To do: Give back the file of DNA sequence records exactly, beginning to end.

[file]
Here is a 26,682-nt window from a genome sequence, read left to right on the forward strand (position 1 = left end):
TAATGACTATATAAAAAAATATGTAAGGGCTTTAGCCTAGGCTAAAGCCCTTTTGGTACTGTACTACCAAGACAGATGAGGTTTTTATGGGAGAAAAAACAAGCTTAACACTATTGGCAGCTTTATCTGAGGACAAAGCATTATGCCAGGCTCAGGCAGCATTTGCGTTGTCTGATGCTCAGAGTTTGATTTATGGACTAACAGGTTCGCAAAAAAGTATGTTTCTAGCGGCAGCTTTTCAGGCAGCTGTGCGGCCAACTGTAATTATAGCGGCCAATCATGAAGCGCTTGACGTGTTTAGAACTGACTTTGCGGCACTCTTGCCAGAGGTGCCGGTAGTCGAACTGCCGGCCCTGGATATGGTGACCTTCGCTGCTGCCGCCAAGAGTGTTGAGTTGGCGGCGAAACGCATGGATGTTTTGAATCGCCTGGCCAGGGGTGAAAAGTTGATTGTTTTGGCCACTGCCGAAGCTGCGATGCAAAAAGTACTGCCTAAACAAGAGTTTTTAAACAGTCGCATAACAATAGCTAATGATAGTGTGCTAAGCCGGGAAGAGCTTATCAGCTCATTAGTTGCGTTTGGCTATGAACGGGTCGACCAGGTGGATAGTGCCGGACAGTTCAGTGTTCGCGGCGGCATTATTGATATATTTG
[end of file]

Here is a 26,682-nt window from a genome sequence, read left to right on the forward strand (position 1 = left end):
TAATGACTATATAAAAAAATATGTAAGGGCTTTAGCCTAGGCTAAAGCCCTTTTGGTACTGTACTACCAAGACAGATGAGGTTTTTATGGGAGAAAAAACAAGCTTAACACTATTGGCAGCTTTATCTGAGGACAAAGCATTATGCCAGGCTCAGGCAGCATTTGCGTTGTCTGATGCTCAGAGTTTGATTTATGGACTAACAGGTTCGCAAAAAAGTATGTTTCTAGCGGCAGCTTTTCAGGCAGCTGTGCGGCCAACTGTAATTATAGCGGCCAATCATGAAGCGCTTGACGTGTTTAGAACTGACTTTGCGGCACTCTTGCCAGAGGTGCCGGTAGTCGAACTGCCGGCCCTGGATATGGTGACCTTCGCTGCTGCCGCCAAGAGTGTTGAGTTGGCGGCGAAACGCATGGATGTTTTGAATCGCCTGGCCAGGGGTGAAAAGTTGATTGTTTTGGCCACTGCCGAAGCTGCGATGCAAAAAGTACTGCCTAAACAAGAGTTTTTAAACAGTCGCATAACAATAGCTAATGATAGTGTGCTAAGCCGGGAAGAGCTTATCAGCTCATTAGTTGCGTTTGGCTATGAACGGGTCGACCAGGTGGATAGTGCCGGACAGTTCAGTGTTCGCGGCGGCATTATTGATATATTTG